able students out of the market."
Whether Bartlett will have a
chance to veto tuition hikes,
should they be asked, will depend
fundamentally on the amount of
autonomy which the four schools

currently under the Board will
want.
It can be assumed that the gov-
erning boards-to be appointed by
the governor-may not be so an-
xious to take their complete con-
stitutional autonomy in their first
year of operation if the governor
asks them not to.
But if he is forced to recom-
mend tuition increases as a neces-
sary supplement to the state high-
er education appropriation, then
the governing bodies will be asked
to go along.
Romney will have, of course, no
no control over these governing
bodies after their appointment. He
may thus see them take more of
the immediate autonomy which
Brown wants them to have.
The governor will be further
caught in a' squeeze if he wants
the bodies to refrain from becom-
ing completely autonomous in
budgetary administration-as Or-
lebeke has hoped-while making
an autonomous vote for tuition
hikes.
* * *
WHAT MOST LIKELY will oc-
cur is compromise, a compromise
that would partially wait out the
autonomy question for a year.
When the new State Board
takes control in 1965, it will
change the focus of, but not re-
solve, the State Board-autonomy
dispute. For the new State Board
in 1965 will have the constitution-
al power "to serve as the general
planning and coordinating body"
of higher education and will be
particularly charged with advis-
ing the Legislature on financial
requirements of the institutions.
Educational officials, including
University President Harlan
Hatcher, have expressed the dan-
ger of this nebulous power.
They are afraid that while all
10 colleges and universities will
then have "constitutional auton-
omy," the influence, of the State
Board will come through the purse
strings. This influence will come
through the board's authority to
receive and issue recommenda-
tions on the individual appropria-
tion requests of each of the 10
schools.
While these institutions will still
be able to lobby for their own ap-
propriations in Lansing, the
board's recommendations to legis-
lators ,and the governor could be
crucial.
STATE EDUCATORS includ-
ing President Hatcher, are wor-
ried that the board will be trying
to dictate the schools' financing,
and this will bring ramifications
in other areas.
There is an acute danger, offi-
cials w a r n, that universities
throughout the state will be asked
to tighten up their facility "waste"
and make greater demands on
administrators, students and fac-
ulty to avail themselves of eve-
ning classes or year-round opera-
tions while maintaining current
budget levels.
Romney aides and state budget
officials have not yet commented
on the new board's authority since
it will not go into effect for a
year.
But it is an issue to bear in
mind over the next year as the
State Board and Romney's ad-
ministration struggle to maintain
some kind of central authority
over seven news and constitution-
ally autonomous governing bodies.
The autonomy struggle with the
current State Board may carry
important implications for the
future. The power that the Board
maintains for the next year will
be very easily transformed into
greater budgetary authority for
new State Board in 1965.

LETTERS TO THE EDITOR:
Adams-Jordan, Place Third

CITYSCOPE:
Partial Accomplishment,

IT IS EVIDENT, in light of recent state-
ments, from City Hall, that Ann Arbor's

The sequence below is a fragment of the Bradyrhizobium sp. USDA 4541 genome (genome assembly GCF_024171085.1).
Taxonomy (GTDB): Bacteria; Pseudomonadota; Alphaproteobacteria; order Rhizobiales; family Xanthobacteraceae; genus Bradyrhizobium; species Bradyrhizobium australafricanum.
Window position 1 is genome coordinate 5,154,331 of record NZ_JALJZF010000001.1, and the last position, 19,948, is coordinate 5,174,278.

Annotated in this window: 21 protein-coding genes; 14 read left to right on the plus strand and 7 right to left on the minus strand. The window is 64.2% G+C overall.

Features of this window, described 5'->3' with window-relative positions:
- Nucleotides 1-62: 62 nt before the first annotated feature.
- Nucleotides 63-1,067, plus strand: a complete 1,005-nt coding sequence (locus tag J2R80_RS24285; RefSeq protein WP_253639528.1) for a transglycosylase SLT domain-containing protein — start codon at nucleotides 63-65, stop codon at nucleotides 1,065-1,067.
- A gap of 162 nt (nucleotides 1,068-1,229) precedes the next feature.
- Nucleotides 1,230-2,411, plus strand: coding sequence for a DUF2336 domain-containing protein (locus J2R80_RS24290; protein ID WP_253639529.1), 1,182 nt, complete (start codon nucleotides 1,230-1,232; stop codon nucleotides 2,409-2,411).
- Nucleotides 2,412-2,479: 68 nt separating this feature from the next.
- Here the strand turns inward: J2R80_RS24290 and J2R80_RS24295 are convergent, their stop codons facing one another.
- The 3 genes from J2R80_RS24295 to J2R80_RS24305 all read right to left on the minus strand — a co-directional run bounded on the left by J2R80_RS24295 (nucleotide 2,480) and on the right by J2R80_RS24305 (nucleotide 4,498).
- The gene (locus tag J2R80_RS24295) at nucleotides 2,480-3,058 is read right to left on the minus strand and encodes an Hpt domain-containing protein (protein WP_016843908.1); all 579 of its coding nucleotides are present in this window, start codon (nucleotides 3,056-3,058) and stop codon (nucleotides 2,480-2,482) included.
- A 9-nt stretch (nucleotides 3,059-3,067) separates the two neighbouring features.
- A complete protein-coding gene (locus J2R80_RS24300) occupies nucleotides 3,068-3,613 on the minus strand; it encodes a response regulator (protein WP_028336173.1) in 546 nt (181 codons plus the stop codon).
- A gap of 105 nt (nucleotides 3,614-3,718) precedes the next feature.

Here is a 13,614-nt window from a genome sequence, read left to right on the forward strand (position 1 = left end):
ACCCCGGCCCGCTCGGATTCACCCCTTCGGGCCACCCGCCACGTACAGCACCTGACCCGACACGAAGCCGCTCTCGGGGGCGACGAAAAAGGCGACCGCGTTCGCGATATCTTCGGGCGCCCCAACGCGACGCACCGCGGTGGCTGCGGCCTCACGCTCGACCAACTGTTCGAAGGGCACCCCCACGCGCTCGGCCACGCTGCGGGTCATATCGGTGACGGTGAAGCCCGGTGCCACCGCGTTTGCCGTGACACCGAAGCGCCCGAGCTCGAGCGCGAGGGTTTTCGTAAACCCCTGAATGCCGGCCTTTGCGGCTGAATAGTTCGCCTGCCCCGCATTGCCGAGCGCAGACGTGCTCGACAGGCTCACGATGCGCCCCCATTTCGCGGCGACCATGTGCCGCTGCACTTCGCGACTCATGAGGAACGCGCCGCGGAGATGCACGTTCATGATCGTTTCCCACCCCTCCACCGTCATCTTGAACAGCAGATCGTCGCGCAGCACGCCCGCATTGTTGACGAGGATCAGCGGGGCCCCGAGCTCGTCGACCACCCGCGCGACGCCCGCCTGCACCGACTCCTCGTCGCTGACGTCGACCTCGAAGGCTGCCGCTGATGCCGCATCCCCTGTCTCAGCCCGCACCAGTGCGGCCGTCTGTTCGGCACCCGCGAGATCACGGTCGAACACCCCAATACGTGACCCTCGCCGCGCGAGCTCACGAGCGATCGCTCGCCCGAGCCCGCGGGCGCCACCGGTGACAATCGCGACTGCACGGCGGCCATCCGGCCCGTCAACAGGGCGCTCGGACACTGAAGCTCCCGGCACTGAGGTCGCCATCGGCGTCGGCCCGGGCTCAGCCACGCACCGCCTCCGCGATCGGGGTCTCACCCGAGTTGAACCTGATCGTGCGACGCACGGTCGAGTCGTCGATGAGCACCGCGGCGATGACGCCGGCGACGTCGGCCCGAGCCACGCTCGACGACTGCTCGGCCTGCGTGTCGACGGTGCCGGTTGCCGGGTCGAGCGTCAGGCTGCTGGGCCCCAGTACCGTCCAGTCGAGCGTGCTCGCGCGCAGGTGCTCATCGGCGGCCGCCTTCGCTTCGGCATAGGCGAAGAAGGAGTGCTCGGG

fair, housing bill takes effect Jan. 1. This
action will directly conflict with Attor-
ney General Frank Kelley's recent ruling
pre-empting all similar local ordinances.
City Attorney Jacob Fahrner will an-
nounce an official statement on this mat-
ter some time this week.
With its implementation imminent, a
look at the ordinance itself and the en-
vironment in which it was adopted is re-
quired.
It is important that the ordinance re-
veals a stand taken in this state by only
one city, and in the nation by only eight
cities.
THEREFORE, looking at the ordinance
from a relative viewpoint, it is truly
the first step taken by a conservative
city toward solving the problem of dis-
crimination in housing. Thus, some credit
is due to those in City Hall who actually
passed an ordinance which may be too
much for their constituency to swallow;
only the next election will testify to this.
Looking at the ordinance from a sub-
jective viewpoint, there are several faults.
Local civil rights groups are quick to point
them out. It is obvious the ordinance was
a compromise.
,It is also obvious that "freedom, equal-
ity and justice" have been torn from their
ideal positions in a democracy and
brought into the real world by means of
compromise. '

nation complaints, a person can file a
complaint with the Human Relations
Commission. The HRC then determines
whether the charge has any basis. If it
finds the complaint justified, then-it em-
barks on a conciliatory course of action,
trying to bring the complainant and the
"defendant" together for mediation. This
is done on an "invitation" basis only; the
HRC cannot subpoena those charged with
discrimination.
IF THIS METHOD FAILS, the the HRC
must turn over the complaint and all
records and findings, as well as a recom-
mendation, to the city attorney "for ap-
propriate action to secure the enforce-
ment" of the ordinance.
The city attorney may also seek injunc-
tive relief in appropriate cases. This may
include orders restraining the sale or
rental of housing accommodations with-
respect to which the complaint was filed.
DEFINITE POWER is realized in this or-
dinance. The power of the city attor-
ney to seek, injunctive relief and initiate
proceedings in Municipal Court is the
backbone of the whole ordinance.
However, the ordinance in no way ex-
pands the powers of the HRC which was,
at any rate, not organized to initiate legal
proceedings. In cases involving discrimi-